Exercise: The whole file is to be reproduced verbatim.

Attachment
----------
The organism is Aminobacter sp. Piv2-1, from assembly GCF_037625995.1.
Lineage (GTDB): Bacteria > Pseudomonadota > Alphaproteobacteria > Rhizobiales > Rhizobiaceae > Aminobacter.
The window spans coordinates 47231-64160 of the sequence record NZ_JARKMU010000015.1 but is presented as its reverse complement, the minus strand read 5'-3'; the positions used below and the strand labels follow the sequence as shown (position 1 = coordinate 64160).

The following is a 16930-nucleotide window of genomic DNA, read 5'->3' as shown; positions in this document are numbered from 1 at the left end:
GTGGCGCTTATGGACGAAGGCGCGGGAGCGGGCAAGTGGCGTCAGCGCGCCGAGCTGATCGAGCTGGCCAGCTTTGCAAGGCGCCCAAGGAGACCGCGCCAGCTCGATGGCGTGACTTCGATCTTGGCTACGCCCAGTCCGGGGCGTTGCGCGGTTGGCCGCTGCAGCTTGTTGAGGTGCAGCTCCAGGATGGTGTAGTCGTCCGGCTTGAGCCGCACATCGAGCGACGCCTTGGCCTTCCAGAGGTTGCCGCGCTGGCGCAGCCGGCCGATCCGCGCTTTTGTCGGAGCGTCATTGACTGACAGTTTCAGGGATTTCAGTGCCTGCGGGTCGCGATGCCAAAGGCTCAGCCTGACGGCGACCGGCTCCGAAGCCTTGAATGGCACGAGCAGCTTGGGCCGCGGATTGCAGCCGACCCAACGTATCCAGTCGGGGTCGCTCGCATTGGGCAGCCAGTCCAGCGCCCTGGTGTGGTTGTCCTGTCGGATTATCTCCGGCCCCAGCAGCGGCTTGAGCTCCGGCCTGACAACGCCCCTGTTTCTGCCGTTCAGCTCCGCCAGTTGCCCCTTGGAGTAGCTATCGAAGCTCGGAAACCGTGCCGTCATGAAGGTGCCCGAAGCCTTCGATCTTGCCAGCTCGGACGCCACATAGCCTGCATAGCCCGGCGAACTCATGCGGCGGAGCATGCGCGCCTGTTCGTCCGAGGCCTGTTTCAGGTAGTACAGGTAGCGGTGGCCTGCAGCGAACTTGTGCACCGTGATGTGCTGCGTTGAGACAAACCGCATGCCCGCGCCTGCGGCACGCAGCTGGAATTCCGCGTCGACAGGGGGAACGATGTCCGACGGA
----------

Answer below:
The organism is Aminobacter sp. Piv2-1, from assembly GCF_037625995.1.
Lineage (GTDB): Bacteria > Pseudomonadota > Alphaproteobacteria > Rhizobiales > Rhizobiaceae > Aminobacter.
The window spans coordinates 47231-64160 of the sequence record NZ_JARKMU010000015.1 but is presented as its reverse complement, the minus strand read 5'-3'; the positions used below and the strand labels follow the sequence as shown (position 1 = coordinate 64160).

The following is a 16930-nucleotide window of genomic DNA, read 5'->3' as shown; positions in this document are numbered from 1 at the left end:
GTGGCGCTTATGGACGAAGGCGCGGGAGCGGGCAAGTGGCGTCAGCGCGCCGAGCTGATCGAGCTGGCCAGCTTTGCAAGGCGCCCAAGGAGACCGCGCCAGCTCGATGGCGTGACTTCGATCTTGGCTACGCCCAGTCCGGGGCGTTGCGCGGTTGGCCGCTGCAGCTTGTTGAGGTGCAGCTCCAGGATGGTGTAGTCGTCCGGCTTGAGCCGCACATCGAGCGACGCCTTGGCCTTCCAGAGGTTGCCGCGCTGGCGCAGCCGGCCGATCCGCGCTTTTGTCGGAGCGTCATTGACTGACAGTTTCAGGGATTTCAGTGCCTGCGGGTCGCGATGCCAAAGGCTCAGCCTGACGGCGACCGGCTCCGAAGCCTTGAATGGCACGAGCAGCTTGGGCCGCGGATTGCAGCCGACCCAACGTATCCAGTCGGGGTCGCTCGCATTGGGCAGCCAGTCCAGCGCCCTGGTGTGGTTGTCCTGTCGGATTATCTCCGGCCCCAGCAGCGGCTTGAGCTCCGGCCTGACAACGCCCCTGTTTCTGCCGTTCAGCTCCGCCAGTTGCCCCTTGGAGTAGCTATCGAAGCTCGGAAACCGTGCCGTCATGAAGGTGCCCGAAGCCTTCGATCTTGCCAGCTCGGACGCCACATAGCCTGCATAGCCCGGCGAACTCATGCGGCGGAGCATGCGCGCCTGTTCGTCCGAGGCCTGTTTCAGGTAGTACAGGTAGCGGTGGCCTGCAGCGAACTTGTGCACCGTGATGTGCTGCGTTGAGACAAACCGCATGCCCGCGCCTGCGGCACGCAGCTGGAATTCCGCGTCGACAGGGGGAACGATGTCCGACGGA